We are more similar that separate
I was soon my grandfathers helper in watering the hundreds of plants in my home with him and sometimes even speaking to a few of them as I went about it.
Just by living with him I was able to feel that we are all more similar than we would want to believe. All living beings are looking for peace, happiness and to feel fulfilled.
All of us want to feel safe, respected and utilize our full potential. All of us want to be valued and all of us want to love and to be loved
This is the Yogic principle of Vasudhaiva kutumbakam. This means the world is one family and is also engraved in the entrance hall of the Indian Parliament. It is mentioned in the Vedic texts , the Maha Upanishad and the Hitopadesha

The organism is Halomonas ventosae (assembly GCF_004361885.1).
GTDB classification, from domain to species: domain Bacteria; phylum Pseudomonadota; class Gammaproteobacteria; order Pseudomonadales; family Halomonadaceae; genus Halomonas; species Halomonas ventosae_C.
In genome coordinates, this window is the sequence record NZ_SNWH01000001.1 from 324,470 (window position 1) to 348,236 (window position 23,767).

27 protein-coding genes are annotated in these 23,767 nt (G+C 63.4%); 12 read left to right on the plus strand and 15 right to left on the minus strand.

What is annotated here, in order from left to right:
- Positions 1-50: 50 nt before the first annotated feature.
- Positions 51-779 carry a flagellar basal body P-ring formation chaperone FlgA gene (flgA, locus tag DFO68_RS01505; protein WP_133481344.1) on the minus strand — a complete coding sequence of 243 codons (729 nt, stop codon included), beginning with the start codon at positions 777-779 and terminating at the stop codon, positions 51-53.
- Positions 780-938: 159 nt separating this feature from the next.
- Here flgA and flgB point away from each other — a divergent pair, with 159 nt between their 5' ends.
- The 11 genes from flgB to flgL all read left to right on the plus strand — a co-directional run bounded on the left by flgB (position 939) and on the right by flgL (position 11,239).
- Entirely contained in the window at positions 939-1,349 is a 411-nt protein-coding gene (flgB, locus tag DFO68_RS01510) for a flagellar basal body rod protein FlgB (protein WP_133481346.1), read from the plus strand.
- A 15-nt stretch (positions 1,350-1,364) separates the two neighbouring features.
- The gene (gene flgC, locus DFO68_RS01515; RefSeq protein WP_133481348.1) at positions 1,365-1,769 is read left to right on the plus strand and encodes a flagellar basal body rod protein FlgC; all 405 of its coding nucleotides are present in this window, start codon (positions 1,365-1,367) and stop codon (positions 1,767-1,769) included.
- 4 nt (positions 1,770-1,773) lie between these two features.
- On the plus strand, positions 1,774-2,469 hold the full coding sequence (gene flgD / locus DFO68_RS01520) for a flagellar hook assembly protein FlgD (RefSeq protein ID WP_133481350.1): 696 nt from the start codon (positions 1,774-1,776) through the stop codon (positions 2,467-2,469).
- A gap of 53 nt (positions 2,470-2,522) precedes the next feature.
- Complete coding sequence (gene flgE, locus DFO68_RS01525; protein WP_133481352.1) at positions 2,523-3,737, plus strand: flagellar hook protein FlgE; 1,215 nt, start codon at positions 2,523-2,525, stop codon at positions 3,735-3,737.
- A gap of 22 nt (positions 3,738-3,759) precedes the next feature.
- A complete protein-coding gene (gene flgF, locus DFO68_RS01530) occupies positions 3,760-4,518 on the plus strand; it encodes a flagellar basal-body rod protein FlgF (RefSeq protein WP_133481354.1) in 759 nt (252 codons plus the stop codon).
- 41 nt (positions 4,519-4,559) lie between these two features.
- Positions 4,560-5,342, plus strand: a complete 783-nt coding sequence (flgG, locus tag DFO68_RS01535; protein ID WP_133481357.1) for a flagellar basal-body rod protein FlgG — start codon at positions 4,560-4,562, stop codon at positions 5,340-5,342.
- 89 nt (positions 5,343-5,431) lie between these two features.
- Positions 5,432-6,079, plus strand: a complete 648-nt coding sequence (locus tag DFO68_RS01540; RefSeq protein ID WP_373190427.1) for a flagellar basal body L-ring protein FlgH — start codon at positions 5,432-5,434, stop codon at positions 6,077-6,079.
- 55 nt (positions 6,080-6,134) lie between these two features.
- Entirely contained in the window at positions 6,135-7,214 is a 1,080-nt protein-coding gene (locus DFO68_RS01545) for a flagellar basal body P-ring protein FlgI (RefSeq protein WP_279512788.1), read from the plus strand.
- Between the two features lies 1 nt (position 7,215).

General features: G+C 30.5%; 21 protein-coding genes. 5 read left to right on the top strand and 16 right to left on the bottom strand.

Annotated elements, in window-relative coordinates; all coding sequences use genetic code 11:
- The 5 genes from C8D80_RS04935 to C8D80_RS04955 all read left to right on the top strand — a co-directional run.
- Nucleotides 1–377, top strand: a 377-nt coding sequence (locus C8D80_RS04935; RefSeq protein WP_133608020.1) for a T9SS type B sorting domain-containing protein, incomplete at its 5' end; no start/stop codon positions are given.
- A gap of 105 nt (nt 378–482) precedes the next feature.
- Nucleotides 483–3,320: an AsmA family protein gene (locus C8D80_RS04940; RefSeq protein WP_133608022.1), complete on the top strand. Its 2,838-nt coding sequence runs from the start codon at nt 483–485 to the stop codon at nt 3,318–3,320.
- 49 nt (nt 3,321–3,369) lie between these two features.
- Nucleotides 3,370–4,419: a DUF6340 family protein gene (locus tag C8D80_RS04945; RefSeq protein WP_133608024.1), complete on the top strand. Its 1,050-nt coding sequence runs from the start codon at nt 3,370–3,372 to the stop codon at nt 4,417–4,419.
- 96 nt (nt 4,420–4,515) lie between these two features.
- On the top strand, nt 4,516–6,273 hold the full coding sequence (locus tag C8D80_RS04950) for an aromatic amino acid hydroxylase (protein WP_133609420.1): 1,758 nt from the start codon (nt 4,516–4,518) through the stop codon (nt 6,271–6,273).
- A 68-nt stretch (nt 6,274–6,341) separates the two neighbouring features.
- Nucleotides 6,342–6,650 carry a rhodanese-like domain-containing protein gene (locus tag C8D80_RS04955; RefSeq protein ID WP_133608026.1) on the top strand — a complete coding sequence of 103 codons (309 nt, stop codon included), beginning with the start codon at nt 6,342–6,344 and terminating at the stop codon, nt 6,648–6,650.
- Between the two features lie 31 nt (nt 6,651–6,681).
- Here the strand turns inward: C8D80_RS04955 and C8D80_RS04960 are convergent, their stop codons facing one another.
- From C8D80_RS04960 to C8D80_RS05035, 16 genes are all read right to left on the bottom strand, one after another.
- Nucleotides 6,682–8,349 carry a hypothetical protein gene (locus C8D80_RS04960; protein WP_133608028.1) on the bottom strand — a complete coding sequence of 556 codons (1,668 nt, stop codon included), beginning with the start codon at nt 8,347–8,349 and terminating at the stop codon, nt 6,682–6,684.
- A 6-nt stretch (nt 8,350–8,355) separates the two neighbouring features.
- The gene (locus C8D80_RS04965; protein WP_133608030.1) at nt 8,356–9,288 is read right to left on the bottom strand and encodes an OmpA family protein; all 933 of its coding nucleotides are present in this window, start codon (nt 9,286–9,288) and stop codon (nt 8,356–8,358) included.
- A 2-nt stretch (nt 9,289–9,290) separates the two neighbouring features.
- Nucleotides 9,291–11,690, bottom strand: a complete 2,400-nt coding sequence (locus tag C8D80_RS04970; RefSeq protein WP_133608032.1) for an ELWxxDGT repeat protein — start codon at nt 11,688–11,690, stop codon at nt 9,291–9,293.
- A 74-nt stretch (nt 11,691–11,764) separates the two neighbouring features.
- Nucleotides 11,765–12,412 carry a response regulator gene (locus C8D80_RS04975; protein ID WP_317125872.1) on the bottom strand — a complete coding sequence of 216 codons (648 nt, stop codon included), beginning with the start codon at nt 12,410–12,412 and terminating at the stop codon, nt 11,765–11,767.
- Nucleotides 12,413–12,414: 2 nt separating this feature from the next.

This expansive thinking is what is the need of the hour to unite us and not divisive thinking based on religious fanaticism, colour or race as we see increasingly nowadays. This same broad perspective of yoga is what I share with my students and guide them on a path of self awareness, self discovery and Self realisation.
Two principles by R. Krishnamurthy
I would like to share two things to live by, as my grandfather, my first guru, told me. He said “Walk in the world like you do not care who this world belongs to and walk like this world belongs to you.”